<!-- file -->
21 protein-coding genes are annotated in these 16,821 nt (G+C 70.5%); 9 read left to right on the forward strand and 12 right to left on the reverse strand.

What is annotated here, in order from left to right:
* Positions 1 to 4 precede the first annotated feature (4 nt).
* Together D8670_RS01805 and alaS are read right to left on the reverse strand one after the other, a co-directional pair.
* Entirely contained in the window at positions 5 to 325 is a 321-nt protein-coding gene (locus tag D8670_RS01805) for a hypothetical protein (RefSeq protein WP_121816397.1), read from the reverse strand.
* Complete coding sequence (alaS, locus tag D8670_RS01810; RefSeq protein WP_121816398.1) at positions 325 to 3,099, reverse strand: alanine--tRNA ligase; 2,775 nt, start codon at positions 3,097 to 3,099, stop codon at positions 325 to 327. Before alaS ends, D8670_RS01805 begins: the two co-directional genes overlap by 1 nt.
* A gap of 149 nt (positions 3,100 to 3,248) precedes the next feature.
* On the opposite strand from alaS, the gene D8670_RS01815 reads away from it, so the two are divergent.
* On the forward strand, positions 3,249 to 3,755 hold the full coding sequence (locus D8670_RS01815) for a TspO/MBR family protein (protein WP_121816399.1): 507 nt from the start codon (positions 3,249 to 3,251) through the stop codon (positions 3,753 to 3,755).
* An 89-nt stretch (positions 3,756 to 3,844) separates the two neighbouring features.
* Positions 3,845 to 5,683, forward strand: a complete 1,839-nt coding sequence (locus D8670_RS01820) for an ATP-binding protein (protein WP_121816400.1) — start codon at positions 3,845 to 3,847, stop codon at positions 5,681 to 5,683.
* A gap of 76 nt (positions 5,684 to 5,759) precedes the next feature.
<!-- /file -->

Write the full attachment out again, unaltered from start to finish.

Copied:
21 protein-coding genes are annotated in these 16,821 nt (G+C 70.5%); 9 read left to right on the forward strand and 12 right to left on the reverse strand.

What is annotated here, in order from left to right:
* Positions 1 to 4 precede the first annotated feature (4 nt).
* Together D8670_RS01805 and alaS are read right to left on the reverse strand one after the other, a co-directional pair.
* Entirely contained in the window at positions 5 to 325 is a 321-nt protein-coding gene (locus tag D8670_RS01805) for a hypothetical protein (RefSeq protein WP_121816397.1), read from the reverse strand.
* Complete coding sequence (alaS, locus tag D8670_RS01810; RefSeq protein WP_121816398.1) at positions 325 to 3,099, reverse strand: alanine--tRNA ligase; 2,775 nt, start codon at positions 3,097 to 3,099, stop codon at positions 325 to 327. Before alaS ends, D8670_RS01805 begins: the two co-directional genes overlap by 1 nt.
* A gap of 149 nt (positions 3,100 to 3,248) precedes the next feature.
* On the opposite strand from alaS, the gene D8670_RS01815 reads away from it, so the two are divergent.
* On the forward strand, positions 3,249 to 3,755 hold the full coding sequence (locus D8670_RS01815) for a TspO/MBR family protein (protein WP_121816399.1): 507 nt from the start codon (positions 3,249 to 3,251) through the stop codon (positions 3,753 to 3,755).
* An 89-nt stretch (positions 3,756 to 3,844) separates the two neighbouring features.
* Positions 3,845 to 5,683, forward strand: a complete 1,839-nt coding sequence (locus D8670_RS01820) for an ATP-binding protein (protein WP_121816400.1) — start codon at positions 3,845 to 3,847, stop codon at positions 5,681 to 5,683.
* A gap of 76 nt (positions 5,684 to 5,759) precedes the next feature.